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Elizabeth’s research at UNC utilized computational and experimental methods to explore the mechanism of protein aggregation in Amyotrophic Lateral Sclerosis.

Elizabeth Proctor, PhD

Elizabeth is being honored for her dissertation, titled: “Inhibiting the Formation of ALS-Relevant SOD1 Oligomers.” As the winner of the highly competitive Dean’s Distinguished Dissertation Award, she was presented with a plaque and $500 at the Graduate School’s Student Recognition Event on April 24, 2014.

Elizabeth Proctor grew up in the Chicago suburb of Libertyville, IL. After graduating from Purdue University with honors degrees in Physics and Russian Language and Literature in 2008, an interest in applied physics in biology and medicine led her to the Program in Molecular and Cellular Biophysics at UNC-Chapel Hill where she joined the lab of Nikolay Dokholyan, Professor of Biochemistry and Biophysics. Elizabeth’s research at UNC utilized computational and experimental methods to explore the mechanism of protein aggregation in the neurodegenerative disease, Amyotrophic Lateral Sclerosis. Elizabeth currently resides in Boston, MA, and is conducting post-doctoral research in the systems biology of Alzheimer’s disease with Professor Douglas Lauffenburger in the Department of Biological Engineering at the Massachusetts Institute of Technology. In her future independent career, Elizabeth aims to integrate the molecular and systems approaches to develop therapeutic strategies against neurodegenerative disease.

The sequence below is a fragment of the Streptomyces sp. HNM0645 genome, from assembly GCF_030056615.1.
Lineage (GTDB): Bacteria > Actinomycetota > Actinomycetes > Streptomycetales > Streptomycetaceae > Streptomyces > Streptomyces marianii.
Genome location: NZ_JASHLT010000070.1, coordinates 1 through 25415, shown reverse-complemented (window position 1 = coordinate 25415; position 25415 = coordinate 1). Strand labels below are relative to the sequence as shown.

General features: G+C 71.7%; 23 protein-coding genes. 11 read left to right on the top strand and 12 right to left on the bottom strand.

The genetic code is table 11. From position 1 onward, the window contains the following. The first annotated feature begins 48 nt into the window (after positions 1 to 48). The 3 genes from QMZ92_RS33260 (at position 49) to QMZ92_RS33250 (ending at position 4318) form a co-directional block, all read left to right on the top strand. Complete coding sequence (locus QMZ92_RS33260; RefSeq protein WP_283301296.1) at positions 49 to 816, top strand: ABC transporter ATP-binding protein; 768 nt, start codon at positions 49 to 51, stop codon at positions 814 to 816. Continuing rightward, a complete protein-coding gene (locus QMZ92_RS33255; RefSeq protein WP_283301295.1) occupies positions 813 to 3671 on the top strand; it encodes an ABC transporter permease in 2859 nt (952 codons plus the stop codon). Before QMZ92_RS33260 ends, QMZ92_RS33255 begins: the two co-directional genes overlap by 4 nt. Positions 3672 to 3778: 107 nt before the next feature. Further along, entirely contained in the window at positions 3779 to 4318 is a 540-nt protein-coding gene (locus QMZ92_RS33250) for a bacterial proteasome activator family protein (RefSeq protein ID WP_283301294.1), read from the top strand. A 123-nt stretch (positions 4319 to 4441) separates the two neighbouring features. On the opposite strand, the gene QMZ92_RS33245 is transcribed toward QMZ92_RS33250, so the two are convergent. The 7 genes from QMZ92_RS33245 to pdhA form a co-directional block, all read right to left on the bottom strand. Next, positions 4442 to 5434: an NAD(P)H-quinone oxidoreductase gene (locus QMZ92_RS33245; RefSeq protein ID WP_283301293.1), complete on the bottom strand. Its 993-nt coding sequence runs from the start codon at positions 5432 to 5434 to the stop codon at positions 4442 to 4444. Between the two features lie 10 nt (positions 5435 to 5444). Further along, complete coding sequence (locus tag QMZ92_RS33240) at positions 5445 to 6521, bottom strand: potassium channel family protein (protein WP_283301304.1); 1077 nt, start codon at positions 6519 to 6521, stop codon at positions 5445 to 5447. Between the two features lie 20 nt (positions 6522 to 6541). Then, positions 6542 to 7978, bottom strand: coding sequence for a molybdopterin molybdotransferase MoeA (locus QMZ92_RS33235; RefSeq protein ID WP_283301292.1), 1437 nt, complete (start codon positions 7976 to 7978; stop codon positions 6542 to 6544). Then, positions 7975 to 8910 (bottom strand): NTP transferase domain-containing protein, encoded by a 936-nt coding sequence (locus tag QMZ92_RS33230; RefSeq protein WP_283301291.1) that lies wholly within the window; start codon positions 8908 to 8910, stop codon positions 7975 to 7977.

Abstract: Amyotrophic Lateral Sclerosis (ALS), an invariably fatal degenerative disease causing progressive paralysis, affects approximately 1 in 800 individuals. Despite decades of research, the cause of the disease remains unknown, preventing development of a cure or even an effective treatment. Aggregation of the protein Cu, Zn superoxide dismutase (SOD1) has been observed in ALS, and non-native SOD1 aggregates have been shown to participate in cytotoxic interactions. Structural knowledge of these aggregates could provide an avenue for therapeutic exploration, but their transient nature prevents traditional characterization. In my work, I develop a novel computational method to piece together low-resolution experimental data and construct the first-ever model of a meta-stable SOD1 oligomer as a toxic candidate in ALS. I use this structural model to identify non-native SOD1 aggregation interfaces and predict mutations that inhibit or promote aggregation, potentially contributing to knowledge of the molecular mechanism of ALS and elucidating pathways for future therapeutic intervention.